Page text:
3. I thoroughly agree with that description Andre. I was also extremely tense during much of Lake Mungo and couldn't stop thinking about it the next day.

    And the marketing was, not surprisingly, dreadfully misdirected. It's funny because I just launched into a tirade about poor marketing while trying to defend Josie and the Pussycats at work as being a much smarter and more satirical film than its teenybopping previews led audiences to believe. Lake Mungo doesn't really fit any genre, so the marketing was bound to simply target the easiest buyers. It's a shame because this simply isn't a horror movie. It's chilling, terrifying, and plays with the supernatural, but put it in the AfterDark lineup, splash blood that never appears in the film on the poster art, and just watch filmgoers come away complaining about a 'dull' movie. Grr indeed!

  4. I found it too slow. I mean...almost NOTHING happens in this film.

    Sure, you get a mildly interesting reveal around the 40 minute mark, but that's a LONG time...

    It's well done, but on the whole kinda boring. Did you see someone on imdb in their review says, "Lake Bunghole it should have been called".

    Made me laugh, but I'm incredibly childish.

  5. I completely understand anybody not liking this film, same for And Soon the Darkness or Paranormal Activity. True, nothing really happens, but some of that video footage had me shaking which just never happens to me anymore. Maybe I am, deep down, a 16 year old sexually promiscuous Australian girl with premonitions of death.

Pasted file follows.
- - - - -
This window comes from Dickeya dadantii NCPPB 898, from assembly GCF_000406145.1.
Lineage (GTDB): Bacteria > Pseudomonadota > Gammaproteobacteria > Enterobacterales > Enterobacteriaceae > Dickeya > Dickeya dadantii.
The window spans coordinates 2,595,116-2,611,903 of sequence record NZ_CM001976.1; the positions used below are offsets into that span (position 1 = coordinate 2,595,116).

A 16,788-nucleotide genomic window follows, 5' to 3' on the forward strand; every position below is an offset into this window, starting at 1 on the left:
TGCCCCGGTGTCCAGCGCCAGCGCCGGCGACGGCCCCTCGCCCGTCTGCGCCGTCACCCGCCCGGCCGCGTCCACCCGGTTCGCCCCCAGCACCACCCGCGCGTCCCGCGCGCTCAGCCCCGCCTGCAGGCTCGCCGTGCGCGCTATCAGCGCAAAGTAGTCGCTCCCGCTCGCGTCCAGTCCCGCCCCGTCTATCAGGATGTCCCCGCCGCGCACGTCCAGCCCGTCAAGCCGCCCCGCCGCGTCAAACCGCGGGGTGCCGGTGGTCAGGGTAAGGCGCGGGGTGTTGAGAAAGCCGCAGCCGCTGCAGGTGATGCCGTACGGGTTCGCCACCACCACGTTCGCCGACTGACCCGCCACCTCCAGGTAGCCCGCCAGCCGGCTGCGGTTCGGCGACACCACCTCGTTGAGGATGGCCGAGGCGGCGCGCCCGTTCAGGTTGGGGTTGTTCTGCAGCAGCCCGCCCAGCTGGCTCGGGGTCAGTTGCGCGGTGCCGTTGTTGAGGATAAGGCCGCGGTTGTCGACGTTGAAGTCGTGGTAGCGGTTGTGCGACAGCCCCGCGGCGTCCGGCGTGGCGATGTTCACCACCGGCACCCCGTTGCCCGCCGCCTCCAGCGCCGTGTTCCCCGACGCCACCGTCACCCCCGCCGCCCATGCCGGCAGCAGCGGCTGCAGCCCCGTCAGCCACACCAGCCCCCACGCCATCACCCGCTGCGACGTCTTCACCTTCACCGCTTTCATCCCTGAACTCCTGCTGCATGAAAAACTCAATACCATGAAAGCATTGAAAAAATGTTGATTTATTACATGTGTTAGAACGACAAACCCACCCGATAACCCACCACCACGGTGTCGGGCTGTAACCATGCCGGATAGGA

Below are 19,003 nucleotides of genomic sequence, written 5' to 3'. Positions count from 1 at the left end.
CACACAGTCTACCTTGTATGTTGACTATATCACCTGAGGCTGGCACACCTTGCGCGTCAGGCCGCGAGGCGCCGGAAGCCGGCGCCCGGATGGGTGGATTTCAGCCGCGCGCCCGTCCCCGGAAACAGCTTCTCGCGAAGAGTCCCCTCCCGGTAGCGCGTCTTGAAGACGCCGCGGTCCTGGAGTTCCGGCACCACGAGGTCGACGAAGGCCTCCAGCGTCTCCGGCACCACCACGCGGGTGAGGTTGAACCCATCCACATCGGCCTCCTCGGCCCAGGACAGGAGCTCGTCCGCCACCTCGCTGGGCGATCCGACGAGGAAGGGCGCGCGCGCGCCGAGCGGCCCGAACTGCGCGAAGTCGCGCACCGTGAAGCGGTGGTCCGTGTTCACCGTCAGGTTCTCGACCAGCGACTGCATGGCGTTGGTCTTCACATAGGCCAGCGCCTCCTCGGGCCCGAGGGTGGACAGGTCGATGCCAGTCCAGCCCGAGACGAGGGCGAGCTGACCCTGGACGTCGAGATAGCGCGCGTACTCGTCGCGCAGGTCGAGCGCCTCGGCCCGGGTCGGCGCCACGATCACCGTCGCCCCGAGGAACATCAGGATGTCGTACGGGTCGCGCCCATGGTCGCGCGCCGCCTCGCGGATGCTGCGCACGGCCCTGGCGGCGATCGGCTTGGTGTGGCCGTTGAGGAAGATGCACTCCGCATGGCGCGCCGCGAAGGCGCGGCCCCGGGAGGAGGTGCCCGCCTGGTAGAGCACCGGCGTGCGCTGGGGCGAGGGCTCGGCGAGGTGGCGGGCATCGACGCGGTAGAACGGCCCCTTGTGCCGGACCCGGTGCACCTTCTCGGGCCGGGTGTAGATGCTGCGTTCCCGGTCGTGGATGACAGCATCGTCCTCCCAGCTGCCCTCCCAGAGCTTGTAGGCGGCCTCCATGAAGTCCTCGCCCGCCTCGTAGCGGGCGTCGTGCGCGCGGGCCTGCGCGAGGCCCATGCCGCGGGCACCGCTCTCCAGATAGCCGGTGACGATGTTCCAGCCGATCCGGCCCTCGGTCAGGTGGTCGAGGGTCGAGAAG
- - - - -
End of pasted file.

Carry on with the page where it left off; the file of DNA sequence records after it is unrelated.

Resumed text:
6. I finally saw this film after reading your recommendation. It's weird that I recall no promos for this film in australia when it was released. I really enjoyed it, I noticed some Paranormal Activity comparisions but thought this was done much better and I agree it doesn't really fit well into any genre.

  7. Weird Aimee, I imagined it was a bigger hit in Australia just cause. It never got a theatrical release here (I think it was actually released through the 8 Films to Die For series). Word is they're doing an American remake because we silly Yanks can't understand your language. Sigh.

    This is *kind of* in the same realm as Paranormal Activity, but I just find Lake Mungo to be something, as you say, so genre-defying. It's far more about the grief of the family than getting a good scare, and most of the terror comes from a really different place. Still not sure that I can think of another film to compare it to. Glad you dug it!

  8. We tend to shun our own films here sadly as we do some good ones! I did shudder a bit at the mention of an american remake as it seems so unnessary. Like watching a dubbed Mad Max film, Mel was born in America! Anywho thanks for alerting me to it, my dad has also watched it, it was apparently played on one of our government funded TV channels (ie one no one watches).

  9. That's sad! Australia has such an odd and interesting film catalog, though so much of it is kind of invaded by Brits using the landscape or American milking the tax break!